Aristolochia macrophylla
Common Name: Dutchman's pipe
Type: Vine
Family: Aristolochiaceae
Native Range: Eastern United States (Appalachians)
Zone: 4 to 8
Height: 15.00 to 30.00 feet
Spread: 15.00 to 20.00 feet
Bloom Time: May to June
Bloom Description: Yellow, green, purple
Sun: Full sun to part shade
Water: Medium
Maintenance: Low
Flower: Insignificant

Culture

Easily grown in average, medium, well-drained soil in full sun to part shade. Prefers rich, moist soil. Intolerant of dry soils. Cut back in late winter to control growth. Grows well from seed.

Noteworthy Characteristics

Aristolochia macrophylla is a deciduous, woody, climbing vine that is an eastern American native which typically occurs in the wild in rich, moist woods and along streams. Can rapidly grow to 20-30'. An old-fashioned favorite that is grown for its large, heart-shaped, densely overlapping leaves (6-12" long) which can quickly cover an arbor or trellis with attractive, glossy, deep green foliage. Although the flowers make interesting conversation pieces, they are usually hidden by the dense foliage and are somewhat inconspicuous.

Genus name comes from the Greek words aristos meaning best and locheia meaning childbirth or delivery in reference to the fact that plants of some species within this genus (1) have a flower structure which more closely resembles a human fetus in the womb than a pipe, and (2) served in the past as the source of ancient plant preparations used for treatment of pain and infections incident to childbirth.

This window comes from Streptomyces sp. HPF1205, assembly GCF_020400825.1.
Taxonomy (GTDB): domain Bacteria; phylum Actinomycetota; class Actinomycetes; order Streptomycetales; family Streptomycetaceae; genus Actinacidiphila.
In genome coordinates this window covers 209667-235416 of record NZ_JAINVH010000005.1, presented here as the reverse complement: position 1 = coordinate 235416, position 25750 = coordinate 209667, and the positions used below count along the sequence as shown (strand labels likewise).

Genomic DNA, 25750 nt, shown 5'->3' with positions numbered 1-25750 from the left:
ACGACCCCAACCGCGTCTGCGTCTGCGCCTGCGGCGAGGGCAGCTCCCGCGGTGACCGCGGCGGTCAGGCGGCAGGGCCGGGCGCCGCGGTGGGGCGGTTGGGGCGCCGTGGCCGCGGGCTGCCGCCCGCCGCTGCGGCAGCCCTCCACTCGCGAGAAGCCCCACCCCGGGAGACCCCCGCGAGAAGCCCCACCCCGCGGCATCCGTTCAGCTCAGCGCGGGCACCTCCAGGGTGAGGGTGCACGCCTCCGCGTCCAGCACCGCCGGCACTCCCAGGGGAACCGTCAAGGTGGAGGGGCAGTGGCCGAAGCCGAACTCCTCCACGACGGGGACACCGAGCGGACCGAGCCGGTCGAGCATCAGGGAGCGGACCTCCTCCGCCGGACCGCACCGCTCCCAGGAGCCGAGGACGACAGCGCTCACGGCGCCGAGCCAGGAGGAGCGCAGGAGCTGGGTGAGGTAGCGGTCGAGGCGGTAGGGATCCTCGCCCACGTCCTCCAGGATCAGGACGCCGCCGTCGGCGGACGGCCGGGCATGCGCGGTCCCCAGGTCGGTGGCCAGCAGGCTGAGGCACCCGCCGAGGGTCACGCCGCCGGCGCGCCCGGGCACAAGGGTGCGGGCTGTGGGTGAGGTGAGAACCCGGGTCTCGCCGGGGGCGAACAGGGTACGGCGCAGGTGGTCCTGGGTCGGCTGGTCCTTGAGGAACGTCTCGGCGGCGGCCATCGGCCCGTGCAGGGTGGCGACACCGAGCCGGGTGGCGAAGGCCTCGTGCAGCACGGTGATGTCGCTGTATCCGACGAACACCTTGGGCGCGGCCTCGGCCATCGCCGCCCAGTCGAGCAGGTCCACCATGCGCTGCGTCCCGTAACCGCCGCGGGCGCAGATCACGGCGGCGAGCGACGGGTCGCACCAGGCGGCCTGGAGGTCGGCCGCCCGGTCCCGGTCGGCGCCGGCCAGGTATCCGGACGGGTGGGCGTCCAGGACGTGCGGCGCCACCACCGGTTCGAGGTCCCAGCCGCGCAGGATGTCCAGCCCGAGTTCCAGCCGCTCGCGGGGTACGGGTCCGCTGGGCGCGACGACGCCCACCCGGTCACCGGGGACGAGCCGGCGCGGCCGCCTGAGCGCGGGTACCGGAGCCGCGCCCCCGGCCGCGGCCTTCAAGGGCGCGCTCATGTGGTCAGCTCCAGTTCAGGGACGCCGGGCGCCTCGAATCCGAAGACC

Specific epithet means large-leaved.

Commonly called Dutchman's pipe because the unusual, 2" long, yellowish-green flowers (each flaring at the calyx mouth to form 3 brownish-purple lobes) superficially resemble Dutch smoking pipes.

Problems

No serious insect or disease problems.

Garden Uses

Will quickly provide dense cover for sun porches, verandas, pillars, posts, trellises, arbors, fences or walls. Has been used for many years to screen front porches, and is capable of creating a deep shade.